The Story of William Robert Buckland
In November 2005 part of the history of William Buckland appeared on National Television in a programme called "Not Forgotten".
This was the culmination of many years' research, hard work and a lot of good luck. Dick Monk who is a member of Penryn Royal British Legion, a retired C.P.O.,did the research, he joined the Navy in 1954 as an apprentice. Dick's wife, Carole Monk, was a Wren for a short period when they met and she later taught at Penryn Junior School for many years.
When Dick first met Carole's family in London he found out that her Grandfather, had been killed early in the Great War, at the Battle of Aisne. This was not talked about within the family, but Dick decided that the man must not be forgotten and over the next few years managed to prize a few pieces of information which proved to be crucial in the search.
William, who came from the East Grinstead area, had three children each born in the area of a Coldstream Guards Barracks and his brother, Ernest, was also a Coldstream Guardsman. At this time however none of the rest of his family were known.
Fifteen years ago Dick started putting bits and pieces together. In pre Internet days the time scale for research was much slower, Census returns were checked, the Commonwealth War Graves Commission contacted and William's records were found. The records for Guardsmen were, luckily, kept in the Guards own store and although very limited were not damaged or destoryed by bombing in World War 2, as were 80% of the other army records. From these records Dick built up the basic structure of their life for this period.
William had left the Guards in 1913 to work for Westminster Council and the family livied near to the Guards barracks in Peabody Buildings, Pimlico. William was re called in August 1914, he sailed to France and caught up with the 1st Battalion at Mons. He fought during the retreat, the Battle of The Marne, and then, on the morning of the 14th September attacked the Chemin Des Dames above the river Aisne. This area was fought over for the rest of the war, both above ground and in the large caves underground. It was here that trench warfare started, when on this date, the opposing army's ground to a halt
From the information so far, we knew that William was wounded in the attack and that he died on the 16th September at the village of Troyon at the foot of the valley and buried in the churchyard. The village and church however were subsequently destroyed and the area so dangerous and badly damaged that the village was not rebuilt after the war. William's grave was destroyed but, as it was known that his body was in the vicinity, after the war a separate tombstone was placed for him a few hundred yards away at Vendresse Military Cemetery. By November 1914 the casualties had been so great that the Coldstream Guards had only 150 men and no officers left out of the one thousand who started at the end of August.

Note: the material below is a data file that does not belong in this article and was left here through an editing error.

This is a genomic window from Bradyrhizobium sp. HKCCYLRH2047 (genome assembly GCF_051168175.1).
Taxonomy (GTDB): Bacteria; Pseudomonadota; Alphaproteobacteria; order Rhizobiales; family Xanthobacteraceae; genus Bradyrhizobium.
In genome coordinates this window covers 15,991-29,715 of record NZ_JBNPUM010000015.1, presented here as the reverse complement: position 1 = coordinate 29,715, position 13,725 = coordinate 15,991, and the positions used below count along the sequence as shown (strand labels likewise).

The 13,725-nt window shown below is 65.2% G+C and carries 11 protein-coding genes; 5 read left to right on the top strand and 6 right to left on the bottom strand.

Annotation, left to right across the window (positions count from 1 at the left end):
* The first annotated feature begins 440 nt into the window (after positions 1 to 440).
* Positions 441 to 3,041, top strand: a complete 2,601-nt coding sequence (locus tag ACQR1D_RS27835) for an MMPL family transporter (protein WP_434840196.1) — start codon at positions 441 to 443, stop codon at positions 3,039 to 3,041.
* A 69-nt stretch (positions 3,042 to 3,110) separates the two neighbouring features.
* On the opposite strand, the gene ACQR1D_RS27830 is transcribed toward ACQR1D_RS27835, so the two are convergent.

It was at this point that Dick's first stroke of luck showed itself. Talking to Stella, the widow, back in the 1960's, she had told him that in the 1930's a window cleaner had seen the photogragraph of William and his medals, which were on a plaque in the room, (this photo was later destroyed). He recognised William and said that he was with him when he was killed! The story which she related to Dick, but which none of the rest of the family knew, was that William was wounded, taken to Troyon church, which was used as a field hospital and there died by "masonry falling on him". After the war, Ernest, who fought about 4 miles away, said that he had been killed by a clean shot to the head, so this change came as quite a shock.
The war diary of the Coldstream Guards was destroyed a few weeks later at Ypres when they were overrun, so Dick started searching all of the diaries of the battalions who fought in the same area. From these a picture of the events was built up. The final piece of the jigsaw came to light when found a letter from Lt.Colonel Ponsonby, the C.O. of the 1st Battalion. He was wounded in the same attack and said that when the Coldstream Guards were attacking the sugar factory at Cerny on the Chemin Des Dames, about fifty of them had reached the wall when shellfire brought the chimney down on them killing or wounding most. We knew that it was only the wounded from this area who were lucky enough to be withdrawn to Vendresse and Troyon so we now had a place for the "falling masonry".
Dick and Carole spent several years finding old post cards of the area doing "before and after" photos of the villages, but we regretted not having a photo of William.
Dick decided to write to the East Grinstead local newspaper (where William had grown up) asking if any readers had any knowledge of the family. The next week, a letter with photos arrived from an unknown cousin. One picture of Ernest being married, in his front line uniform, on the 1 year anniversary of the death of William (he was home on leave) and another on of William in his uniform. This had been given to the cousin by a nephew of two "Deacon" brothers who had lived near William as boys. It seem that they had all joined the army together in about 1907 and been killed at about the same time, one of them being one of the 300 killed or missing guardsmen in the same attack.
The information was all put together in book form and Dick, Carole and Valerie, Carole's sister, went once more to France and held a memorial ceremony. We were greatly helped by the local village of Vendresse and the museum "Caverne du Dragon".